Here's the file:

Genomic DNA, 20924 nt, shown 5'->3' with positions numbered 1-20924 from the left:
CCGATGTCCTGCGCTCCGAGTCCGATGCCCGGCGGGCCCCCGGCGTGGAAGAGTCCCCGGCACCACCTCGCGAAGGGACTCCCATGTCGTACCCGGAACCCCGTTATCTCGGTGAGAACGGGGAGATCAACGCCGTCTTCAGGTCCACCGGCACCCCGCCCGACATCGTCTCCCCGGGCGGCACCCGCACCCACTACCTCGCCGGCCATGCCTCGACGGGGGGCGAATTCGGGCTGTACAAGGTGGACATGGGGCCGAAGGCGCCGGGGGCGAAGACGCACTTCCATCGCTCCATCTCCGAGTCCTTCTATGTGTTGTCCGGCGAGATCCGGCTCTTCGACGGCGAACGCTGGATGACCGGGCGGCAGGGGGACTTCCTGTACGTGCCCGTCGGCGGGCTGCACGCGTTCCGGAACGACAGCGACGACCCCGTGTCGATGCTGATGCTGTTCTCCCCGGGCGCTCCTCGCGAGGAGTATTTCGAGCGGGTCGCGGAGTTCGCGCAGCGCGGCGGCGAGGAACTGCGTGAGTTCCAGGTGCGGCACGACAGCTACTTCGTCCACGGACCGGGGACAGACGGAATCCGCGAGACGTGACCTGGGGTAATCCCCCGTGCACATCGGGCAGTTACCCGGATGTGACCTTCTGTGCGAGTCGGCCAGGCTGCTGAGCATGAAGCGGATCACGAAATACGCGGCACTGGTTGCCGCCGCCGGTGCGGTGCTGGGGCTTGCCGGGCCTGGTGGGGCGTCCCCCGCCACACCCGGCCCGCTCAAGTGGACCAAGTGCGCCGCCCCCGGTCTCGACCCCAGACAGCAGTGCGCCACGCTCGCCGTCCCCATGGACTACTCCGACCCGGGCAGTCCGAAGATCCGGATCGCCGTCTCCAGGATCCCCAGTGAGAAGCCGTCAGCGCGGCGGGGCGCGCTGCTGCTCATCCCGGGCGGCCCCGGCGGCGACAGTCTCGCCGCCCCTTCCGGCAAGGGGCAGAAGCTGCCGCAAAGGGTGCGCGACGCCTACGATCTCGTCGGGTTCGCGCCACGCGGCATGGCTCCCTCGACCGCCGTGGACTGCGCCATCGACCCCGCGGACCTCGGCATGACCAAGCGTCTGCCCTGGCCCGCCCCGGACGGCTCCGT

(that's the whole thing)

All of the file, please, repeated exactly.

Genomic DNA, 20924 nt, shown 5'->3' with positions numbered 1-20924 from the left:
CCGATGTCCTGCGCTCCGAGTCCGATGCCCGGCGGGCCCCCGGCGTGGAAGAGTCCCCGGCACCACCTCGCGAAGGGACTCCCATGTCGTACCCGGAACCCCGTTATCTCGGTGAGAACGGGGAGATCAACGCCGTCTTCAGGTCCACCGGCACCCCGCCCGACATCGTCTCCCCGGGCGGCACCCGCACCCACTACCTCGCCGGCCATGCCTCGACGGGGGGCGAATTCGGGCTGTACAAGGTGGACATGGGGCCGAAGGCGCCGGGGGCGAAGACGCACTTCCATCGCTCCATCTCCGAGTCCTTCTATGTGTTGTCCGGCGAGATCCGGCTCTTCGACGGCGAACGCTGGATGACCGGGCGGCAGGGGGACTTCCTGTACGTGCCCGTCGGCGGGCTGCACGCGTTCCGGAACGACAGCGACGACCCCGTGTCGATGCTGATGCTGTTCTCCCCGGGCGCTCCTCGCGAGGAGTATTTCGAGCGGGTCGCGGAGTTCGCGCAGCGCGGCGGCGAGGAACTGCGTGAGTTCCAGGTGCGGCACGACAGCTACTTCGTCCACGGACCGGGGACAGACGGAATCCGCGAGACGTGACCTGGGGTAATCCCCCGTGCACATCGGGCAGTTACCCGGATGTGACCTTCTGTGCGAGTCGGCCAGGCTGCTGAGCATGAAGCGGATCACGAAATACGCGGCACTGGTTGCCGCCGCCGGTGCGGTGCTGGGGCTTGCCGGGCCTGGTGGGGCGTCCCCCGCCACACCCGGCCCGCTCAAGTGGACCAAGTGCGCCGCCCCCGGTCTCGACCCCAGACAGCAGTGCGCCACGCTCGCCGTCCCCATGGACTACTCCGACCCGGGCAGTCCGAAGATCCGGATCGCCGTCTCCAGGATCCCCAGTGAGAAGCCGTCAGCGCGGCGGGGCGCGCTGCTGCTCATCCCGGGCGGCCCCGGCGGCGACAGTCTCGCCGCCCCTTCCGGCAAGGGGCAGAAGCTGCCGCAAAGGGTGCGCGACGCCTACGATCTCGTCGGGTTCGCGCCACGCGGCATGGCTCCCTCGACCGCCGTGGACTGCGCCATCGACCCCGCGGACCTCGGCATGACCAAGCGTCTGCCCTGGCCCGCCCCGGACGGCTCCGT